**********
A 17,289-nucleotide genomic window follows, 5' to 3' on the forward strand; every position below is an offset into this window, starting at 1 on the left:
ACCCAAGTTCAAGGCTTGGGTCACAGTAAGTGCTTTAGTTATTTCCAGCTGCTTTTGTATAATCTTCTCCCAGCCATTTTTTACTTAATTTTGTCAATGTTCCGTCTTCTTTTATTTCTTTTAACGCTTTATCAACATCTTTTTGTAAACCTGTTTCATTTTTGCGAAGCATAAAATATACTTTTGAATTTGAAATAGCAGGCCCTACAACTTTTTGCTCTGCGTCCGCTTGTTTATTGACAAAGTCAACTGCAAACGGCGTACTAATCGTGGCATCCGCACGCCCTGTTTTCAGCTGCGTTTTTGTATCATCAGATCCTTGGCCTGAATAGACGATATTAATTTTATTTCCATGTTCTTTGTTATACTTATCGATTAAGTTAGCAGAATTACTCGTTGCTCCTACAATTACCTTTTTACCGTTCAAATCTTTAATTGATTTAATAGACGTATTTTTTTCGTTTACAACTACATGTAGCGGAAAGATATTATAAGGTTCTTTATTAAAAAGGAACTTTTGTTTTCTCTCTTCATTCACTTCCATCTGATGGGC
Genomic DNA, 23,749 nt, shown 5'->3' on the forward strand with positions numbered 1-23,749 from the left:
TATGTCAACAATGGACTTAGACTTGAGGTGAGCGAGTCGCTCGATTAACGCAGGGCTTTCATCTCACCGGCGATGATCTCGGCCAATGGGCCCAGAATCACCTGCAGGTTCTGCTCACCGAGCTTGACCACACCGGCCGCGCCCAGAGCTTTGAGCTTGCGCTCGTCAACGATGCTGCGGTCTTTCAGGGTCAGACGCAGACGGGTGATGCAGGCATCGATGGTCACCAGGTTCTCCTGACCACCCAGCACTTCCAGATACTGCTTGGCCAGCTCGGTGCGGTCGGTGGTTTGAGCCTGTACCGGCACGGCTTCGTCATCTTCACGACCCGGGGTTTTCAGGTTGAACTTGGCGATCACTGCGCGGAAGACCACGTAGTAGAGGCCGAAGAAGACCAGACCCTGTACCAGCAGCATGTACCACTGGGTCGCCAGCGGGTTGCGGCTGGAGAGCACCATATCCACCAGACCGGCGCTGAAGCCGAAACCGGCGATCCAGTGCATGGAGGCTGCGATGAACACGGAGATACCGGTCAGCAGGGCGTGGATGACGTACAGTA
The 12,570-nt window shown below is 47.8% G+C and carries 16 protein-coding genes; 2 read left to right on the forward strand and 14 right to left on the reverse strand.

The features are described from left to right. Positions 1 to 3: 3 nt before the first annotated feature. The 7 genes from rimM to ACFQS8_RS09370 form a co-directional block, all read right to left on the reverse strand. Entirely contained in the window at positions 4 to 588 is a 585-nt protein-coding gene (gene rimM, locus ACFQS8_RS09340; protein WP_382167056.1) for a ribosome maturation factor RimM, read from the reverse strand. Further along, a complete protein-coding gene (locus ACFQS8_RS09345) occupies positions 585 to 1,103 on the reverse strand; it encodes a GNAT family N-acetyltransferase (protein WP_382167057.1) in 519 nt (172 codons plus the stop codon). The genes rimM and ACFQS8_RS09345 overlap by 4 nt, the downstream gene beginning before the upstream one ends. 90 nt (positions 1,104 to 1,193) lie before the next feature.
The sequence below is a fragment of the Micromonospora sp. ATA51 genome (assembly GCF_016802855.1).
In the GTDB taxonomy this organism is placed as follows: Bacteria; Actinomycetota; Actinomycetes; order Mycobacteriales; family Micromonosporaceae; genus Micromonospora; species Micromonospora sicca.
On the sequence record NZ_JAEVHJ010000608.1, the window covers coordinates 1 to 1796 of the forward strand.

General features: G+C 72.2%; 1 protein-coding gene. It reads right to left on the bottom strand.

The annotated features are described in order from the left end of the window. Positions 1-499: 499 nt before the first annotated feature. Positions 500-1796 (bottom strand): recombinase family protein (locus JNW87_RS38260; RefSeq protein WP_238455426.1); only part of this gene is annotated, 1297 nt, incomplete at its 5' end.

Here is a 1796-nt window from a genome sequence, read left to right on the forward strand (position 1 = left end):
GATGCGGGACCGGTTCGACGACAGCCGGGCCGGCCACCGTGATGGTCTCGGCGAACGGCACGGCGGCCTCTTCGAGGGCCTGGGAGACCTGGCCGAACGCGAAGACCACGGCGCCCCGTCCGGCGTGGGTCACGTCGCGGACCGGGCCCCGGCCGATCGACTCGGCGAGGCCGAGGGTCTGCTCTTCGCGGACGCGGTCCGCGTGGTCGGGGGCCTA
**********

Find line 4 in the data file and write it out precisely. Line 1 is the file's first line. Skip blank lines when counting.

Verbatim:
TATGTCAACAATGGACTTAGACTTGAGGTGAGCGAGTCGCTCGATTAACGCAGGGCTTTCATCTCACCGGCGATGATCTCGGCCAATGGGCCCAGAATCACCTGCAGGTTCTGCTCACCGAGCTTGACCACACCGGCCGCGCCCAGAGCTTTGAGCTTGCGCTCGTCAACGATGCTGCGGTCTTTCAGGGTCAGACGCAGACGGGTGATGCAGGCATCGATGGTCACCAGGTTCTCCTGACCACCCAGCACTTCCAGATACTGCTTGGCCAGCTCGGTGCGGTCGGTGGTTTGAGCCTGTACCGGCACGGCTTCGTCATCTTCACGACCCGGGGTTTTCAGGTTGAACTTGGCGATCACTGCGCGGAAGACCACGTAGTAGAGGCCGAAGAAGACCAGACCCTGTACCAGCAGCATGTACCACTGGGTCGCCAGCGGGTTGCGGCTGGAGAGCACCATATCCACCAGACCGGCGCTGAAGCCGAAACCGGCGATCCAGTGCATGGAGGCTGCGATGAACACGGAGATACCGGTCAGCAGGGCGTGGATGACGTACAGTA